Think of memes as the smallest atomic unit of culture. Some memes are funny, some are relatable, and some are not very useful and don’t spread widely.

    Memetic theory says these mind-viruses compete against each other for their slot in the next human brain. Some memes make it. Others don’t. (Even more interestingly, some memes make it without regard to their real-world usefulness—only their ability to replicate most effectively.) Memes, they argue, are part of a Darwinian system. This is all rooted in the idea of Universal Darwinism, which says evolution applies to any “replicator” with the following conditions:

    selection – the fittest survive

    variation – there are slight changes between copies

    heredity – the offspring inherits characteristics from the parent

    Memes satisfy these conditions and replicate “cultural instructions” just like genes do.

    Of course, our lives are increasingly digital. Arguably, more culture is mediated through media and tech platforms than in real life. Thinkers like Richard Dawkins and Daniel Dennett were talking about cultural evolution and the theory of mind abstractly more than, say, lip-syncing TikToks. Even so, types of social media posts—as digital shipping containers for memes—help them propagate.

    To social media’s credit, they’ve taken the Darwin-governed world of memes and built fairly Darwinian systems around them. Now, a retweet button here or a like button there governs how memes spread (or struggle for life). Digital memes satisfy all the evolutionary pre-conditions:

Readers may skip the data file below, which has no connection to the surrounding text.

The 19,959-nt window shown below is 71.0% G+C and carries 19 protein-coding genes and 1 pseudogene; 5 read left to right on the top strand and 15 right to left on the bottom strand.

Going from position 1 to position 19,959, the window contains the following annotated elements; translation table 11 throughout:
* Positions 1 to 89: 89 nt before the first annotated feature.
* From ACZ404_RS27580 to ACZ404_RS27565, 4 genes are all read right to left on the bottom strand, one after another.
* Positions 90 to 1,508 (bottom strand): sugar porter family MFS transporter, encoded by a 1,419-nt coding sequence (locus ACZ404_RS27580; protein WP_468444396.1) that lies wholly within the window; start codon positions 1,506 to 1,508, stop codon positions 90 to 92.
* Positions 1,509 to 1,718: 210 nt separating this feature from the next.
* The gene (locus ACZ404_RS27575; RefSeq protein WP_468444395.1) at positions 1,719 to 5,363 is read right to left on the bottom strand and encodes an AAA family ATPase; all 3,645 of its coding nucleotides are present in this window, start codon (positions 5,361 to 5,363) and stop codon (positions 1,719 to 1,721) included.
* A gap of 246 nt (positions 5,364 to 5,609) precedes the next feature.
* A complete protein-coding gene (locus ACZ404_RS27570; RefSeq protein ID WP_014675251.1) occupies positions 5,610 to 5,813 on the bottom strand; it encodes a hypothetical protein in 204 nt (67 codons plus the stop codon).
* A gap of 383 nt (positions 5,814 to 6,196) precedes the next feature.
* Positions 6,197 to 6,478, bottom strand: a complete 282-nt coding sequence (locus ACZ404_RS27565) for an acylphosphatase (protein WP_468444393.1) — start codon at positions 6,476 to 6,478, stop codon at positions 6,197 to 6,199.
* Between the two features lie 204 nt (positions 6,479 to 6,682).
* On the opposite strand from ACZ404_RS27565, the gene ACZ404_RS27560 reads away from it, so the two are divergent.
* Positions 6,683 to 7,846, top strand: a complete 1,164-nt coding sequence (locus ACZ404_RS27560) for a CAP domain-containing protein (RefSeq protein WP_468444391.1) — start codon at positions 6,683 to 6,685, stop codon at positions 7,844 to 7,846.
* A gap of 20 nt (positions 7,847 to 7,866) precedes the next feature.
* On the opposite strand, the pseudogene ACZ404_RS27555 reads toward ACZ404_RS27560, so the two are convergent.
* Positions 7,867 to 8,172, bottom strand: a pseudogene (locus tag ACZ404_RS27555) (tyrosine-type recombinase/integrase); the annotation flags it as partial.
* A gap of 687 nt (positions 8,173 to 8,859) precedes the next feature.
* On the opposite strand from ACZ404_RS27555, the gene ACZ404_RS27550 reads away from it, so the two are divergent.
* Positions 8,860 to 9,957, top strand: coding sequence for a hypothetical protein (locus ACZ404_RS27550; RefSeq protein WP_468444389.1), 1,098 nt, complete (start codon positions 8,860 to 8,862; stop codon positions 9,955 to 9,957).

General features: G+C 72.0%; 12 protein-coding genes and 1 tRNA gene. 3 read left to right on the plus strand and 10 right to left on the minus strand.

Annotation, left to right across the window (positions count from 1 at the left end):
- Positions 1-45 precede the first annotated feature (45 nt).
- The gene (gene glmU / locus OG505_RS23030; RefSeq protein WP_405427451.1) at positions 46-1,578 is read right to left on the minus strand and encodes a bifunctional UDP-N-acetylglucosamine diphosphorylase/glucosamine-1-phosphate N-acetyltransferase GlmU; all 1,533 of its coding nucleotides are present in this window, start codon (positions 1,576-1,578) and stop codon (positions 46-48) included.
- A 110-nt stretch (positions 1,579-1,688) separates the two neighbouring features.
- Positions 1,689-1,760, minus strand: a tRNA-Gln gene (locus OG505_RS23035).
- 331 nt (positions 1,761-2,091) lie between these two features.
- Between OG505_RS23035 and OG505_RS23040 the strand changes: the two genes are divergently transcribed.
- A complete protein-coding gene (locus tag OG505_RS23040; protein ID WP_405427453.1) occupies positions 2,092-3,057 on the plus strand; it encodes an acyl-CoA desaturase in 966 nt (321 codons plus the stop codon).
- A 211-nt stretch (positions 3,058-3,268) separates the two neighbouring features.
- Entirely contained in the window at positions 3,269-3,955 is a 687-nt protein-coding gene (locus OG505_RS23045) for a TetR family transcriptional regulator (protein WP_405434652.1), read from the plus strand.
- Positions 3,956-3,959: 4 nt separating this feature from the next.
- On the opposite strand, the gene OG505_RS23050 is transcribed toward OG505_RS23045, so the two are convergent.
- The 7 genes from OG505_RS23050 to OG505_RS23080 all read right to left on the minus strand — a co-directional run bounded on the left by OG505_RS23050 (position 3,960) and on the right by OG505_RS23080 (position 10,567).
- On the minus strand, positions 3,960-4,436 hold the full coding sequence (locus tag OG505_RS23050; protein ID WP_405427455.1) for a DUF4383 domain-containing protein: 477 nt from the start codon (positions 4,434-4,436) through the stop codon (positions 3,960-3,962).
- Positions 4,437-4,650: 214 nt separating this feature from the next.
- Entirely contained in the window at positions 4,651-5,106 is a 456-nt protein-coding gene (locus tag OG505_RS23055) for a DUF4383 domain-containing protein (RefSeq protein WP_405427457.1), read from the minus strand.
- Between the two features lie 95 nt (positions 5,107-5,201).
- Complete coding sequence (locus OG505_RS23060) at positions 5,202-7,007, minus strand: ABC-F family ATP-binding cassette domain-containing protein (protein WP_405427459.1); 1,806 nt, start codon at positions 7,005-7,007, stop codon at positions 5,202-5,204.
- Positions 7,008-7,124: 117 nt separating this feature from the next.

selection – some posts get comments & likes, going viral and becoming part of public awareness


    • 20 min
    Audio-First #10: The Metaverse, Apple M&A, and Quarantine Diversions

    Audio-First #10: The Metaverse, Apple M&A, and Quarantine Diversions

    [Listen above (& podcast apps), read below, or both if you’re feeling crazy]

    Welcome back audio nerds! I hope you’re well in these trying times. I also hope last time’s deep-dive on Brazilian music was fruitful. For me, it’s been very necessary to stay positive.

    As the coronavirus went from Faraway Problem to Very Real Threat, things are no doubt profoundly weird. But there’s some comfort in the fact that it’s weird for everybody. That we’re all in this.

    Most of us are lucky enough to be insulated from the real medical emergency, and the relative comfort is eerie in its own right. But you get accustomed to it fast. I mean, last night I ate dinner while in the bathtub. Meanwhile, I have friends working in NYC emergency rooms.